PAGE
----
Kimberly Castleberry was someone I met through Twitter. One person asked if she and I knew each other. I went to look at her profile and discovered she only lived less than 20 miles from me and we had some common interests – so I followed. Not far after, we met at a local restaurant, talked for hours, and became friends. We even traveled to WordCamp Chicago together though I am glad she survived my city driving…lol.
Kim and I are great friends and continually try to meet at least once a month for a luncheon. She knows WordPress, shiny fun tech gadgets, marketing, and more. She has a strong and growing community and has helped a lot of newbie site owners harness the power of social media for their site and overall business.
Also, as a side fact, tt is not uncommon to see her and I promoting each others events. 🙂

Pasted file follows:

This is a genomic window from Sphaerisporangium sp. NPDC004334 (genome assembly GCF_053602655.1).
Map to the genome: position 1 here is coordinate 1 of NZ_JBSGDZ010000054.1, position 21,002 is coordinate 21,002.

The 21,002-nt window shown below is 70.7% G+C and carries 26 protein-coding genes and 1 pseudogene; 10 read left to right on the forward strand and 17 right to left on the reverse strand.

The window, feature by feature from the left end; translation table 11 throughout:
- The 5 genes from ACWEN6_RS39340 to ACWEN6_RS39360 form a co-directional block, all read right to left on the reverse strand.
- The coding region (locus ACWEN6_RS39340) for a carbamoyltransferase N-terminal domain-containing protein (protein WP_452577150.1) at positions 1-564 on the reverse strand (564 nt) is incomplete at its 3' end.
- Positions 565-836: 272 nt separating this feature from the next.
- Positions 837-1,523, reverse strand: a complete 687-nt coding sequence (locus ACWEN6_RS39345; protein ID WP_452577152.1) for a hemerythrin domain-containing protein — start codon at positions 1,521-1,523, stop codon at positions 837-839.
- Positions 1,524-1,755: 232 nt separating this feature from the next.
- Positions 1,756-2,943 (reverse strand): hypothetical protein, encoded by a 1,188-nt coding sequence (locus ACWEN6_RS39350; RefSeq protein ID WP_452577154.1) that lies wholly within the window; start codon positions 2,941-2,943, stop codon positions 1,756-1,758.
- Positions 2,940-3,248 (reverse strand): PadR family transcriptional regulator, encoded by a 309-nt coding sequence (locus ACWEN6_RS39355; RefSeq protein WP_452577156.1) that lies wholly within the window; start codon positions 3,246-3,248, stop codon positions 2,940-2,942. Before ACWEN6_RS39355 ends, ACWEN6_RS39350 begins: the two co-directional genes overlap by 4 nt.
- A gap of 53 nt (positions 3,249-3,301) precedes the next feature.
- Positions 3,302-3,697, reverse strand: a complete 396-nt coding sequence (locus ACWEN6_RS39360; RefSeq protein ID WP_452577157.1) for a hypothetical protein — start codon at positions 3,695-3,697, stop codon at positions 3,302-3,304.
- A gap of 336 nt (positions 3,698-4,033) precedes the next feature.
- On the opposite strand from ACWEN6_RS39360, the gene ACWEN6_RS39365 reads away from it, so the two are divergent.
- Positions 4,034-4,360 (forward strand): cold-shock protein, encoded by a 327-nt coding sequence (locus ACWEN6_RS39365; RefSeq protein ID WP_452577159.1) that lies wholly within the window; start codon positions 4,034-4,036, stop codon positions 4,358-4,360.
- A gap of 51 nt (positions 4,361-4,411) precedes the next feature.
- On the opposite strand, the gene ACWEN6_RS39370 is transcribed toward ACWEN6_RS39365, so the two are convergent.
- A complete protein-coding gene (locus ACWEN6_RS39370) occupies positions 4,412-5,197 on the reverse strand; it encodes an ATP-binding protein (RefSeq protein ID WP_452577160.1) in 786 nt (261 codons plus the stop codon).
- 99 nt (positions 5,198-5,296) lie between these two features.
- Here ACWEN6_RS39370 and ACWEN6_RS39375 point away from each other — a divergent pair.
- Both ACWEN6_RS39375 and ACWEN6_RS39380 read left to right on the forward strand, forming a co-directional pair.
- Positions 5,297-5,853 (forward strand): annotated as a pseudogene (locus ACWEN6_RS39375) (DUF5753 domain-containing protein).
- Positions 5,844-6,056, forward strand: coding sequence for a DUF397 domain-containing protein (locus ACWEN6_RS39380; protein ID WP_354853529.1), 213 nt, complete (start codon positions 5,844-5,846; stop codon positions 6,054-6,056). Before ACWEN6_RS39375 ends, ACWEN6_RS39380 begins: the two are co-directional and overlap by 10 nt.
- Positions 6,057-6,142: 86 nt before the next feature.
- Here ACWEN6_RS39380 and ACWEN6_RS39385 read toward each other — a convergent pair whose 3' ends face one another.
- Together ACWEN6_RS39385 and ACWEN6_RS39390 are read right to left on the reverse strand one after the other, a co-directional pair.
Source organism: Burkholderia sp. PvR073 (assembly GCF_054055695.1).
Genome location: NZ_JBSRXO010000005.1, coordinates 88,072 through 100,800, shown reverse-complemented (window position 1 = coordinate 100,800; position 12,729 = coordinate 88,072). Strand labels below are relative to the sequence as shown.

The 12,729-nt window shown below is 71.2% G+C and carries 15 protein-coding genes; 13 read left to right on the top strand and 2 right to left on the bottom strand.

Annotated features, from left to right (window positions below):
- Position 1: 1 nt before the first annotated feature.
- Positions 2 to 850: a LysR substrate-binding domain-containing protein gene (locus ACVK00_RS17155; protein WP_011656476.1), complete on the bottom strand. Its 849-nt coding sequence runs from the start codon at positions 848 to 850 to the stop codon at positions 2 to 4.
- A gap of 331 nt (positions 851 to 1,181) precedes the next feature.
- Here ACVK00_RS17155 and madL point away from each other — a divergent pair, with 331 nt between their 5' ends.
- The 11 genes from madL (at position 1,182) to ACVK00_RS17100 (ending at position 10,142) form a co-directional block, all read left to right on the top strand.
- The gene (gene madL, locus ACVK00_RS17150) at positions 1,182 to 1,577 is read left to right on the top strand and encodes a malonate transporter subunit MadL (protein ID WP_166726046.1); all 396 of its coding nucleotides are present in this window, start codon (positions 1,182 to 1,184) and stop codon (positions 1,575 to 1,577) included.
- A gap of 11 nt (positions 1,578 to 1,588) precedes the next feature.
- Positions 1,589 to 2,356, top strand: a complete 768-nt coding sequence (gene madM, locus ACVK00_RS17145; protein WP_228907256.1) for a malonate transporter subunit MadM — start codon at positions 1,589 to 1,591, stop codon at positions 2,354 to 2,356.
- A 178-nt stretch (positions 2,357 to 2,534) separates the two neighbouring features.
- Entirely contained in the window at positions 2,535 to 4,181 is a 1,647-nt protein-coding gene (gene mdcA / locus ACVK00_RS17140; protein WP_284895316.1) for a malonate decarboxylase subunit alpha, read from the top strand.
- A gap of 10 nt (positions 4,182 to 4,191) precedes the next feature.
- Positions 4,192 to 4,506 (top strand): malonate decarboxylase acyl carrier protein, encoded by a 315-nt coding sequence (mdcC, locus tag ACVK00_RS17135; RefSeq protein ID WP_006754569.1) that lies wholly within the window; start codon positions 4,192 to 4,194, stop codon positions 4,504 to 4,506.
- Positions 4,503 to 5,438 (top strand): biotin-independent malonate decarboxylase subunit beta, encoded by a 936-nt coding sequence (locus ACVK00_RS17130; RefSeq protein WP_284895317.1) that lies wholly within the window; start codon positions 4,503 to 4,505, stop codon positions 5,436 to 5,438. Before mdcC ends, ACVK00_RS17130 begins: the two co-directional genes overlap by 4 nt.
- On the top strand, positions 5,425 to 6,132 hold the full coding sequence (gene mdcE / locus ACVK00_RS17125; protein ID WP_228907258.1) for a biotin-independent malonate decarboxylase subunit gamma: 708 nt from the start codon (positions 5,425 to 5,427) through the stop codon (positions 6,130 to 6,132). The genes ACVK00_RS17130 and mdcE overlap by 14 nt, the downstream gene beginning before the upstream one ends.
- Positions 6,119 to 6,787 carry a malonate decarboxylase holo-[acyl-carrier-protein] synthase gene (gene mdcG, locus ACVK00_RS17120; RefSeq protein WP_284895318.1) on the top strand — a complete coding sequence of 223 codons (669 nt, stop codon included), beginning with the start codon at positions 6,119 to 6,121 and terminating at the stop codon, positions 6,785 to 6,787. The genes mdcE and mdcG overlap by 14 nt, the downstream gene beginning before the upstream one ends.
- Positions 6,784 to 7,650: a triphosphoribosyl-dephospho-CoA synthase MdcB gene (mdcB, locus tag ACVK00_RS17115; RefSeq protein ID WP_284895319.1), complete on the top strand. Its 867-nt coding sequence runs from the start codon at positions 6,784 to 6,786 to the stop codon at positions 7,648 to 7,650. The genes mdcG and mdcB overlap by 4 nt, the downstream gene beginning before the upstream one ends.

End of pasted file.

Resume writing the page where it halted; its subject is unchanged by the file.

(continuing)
Without further ado, here is my interview with Kimberly Castleberry.
NILE: Before I go into the questions, please tell myself and the readers a little about yourself.
KIMBERLY:I am 30 years old and from Southern Illinois. My backgrounds is in IT, small business and medical research. I am passionate about helping small businesses succeed in social media. I primarily blog at http://just-ask-kim.com and run http://speed2trust.info
NILE: What inspired you to start blogging, or why did you start blogging?
KIMBERLY: I actually entered the ranks of blogging a little sideways! A bunch of my friends in one of my communities had moved to using WordPress as a platform for business blogging but didn’t know how to set it up or get started. So I installed it and enjoyed playing with it while using what I learned to help THEM get going. I actually launched it as a blog myself a couple weeks later with no real objective except to be able to stop writing the same tutorial instructions for each of them, individual, times fifty! The ability to set a tutorial up once and just give someone a link to help them out was an incredibly powerful objective for me!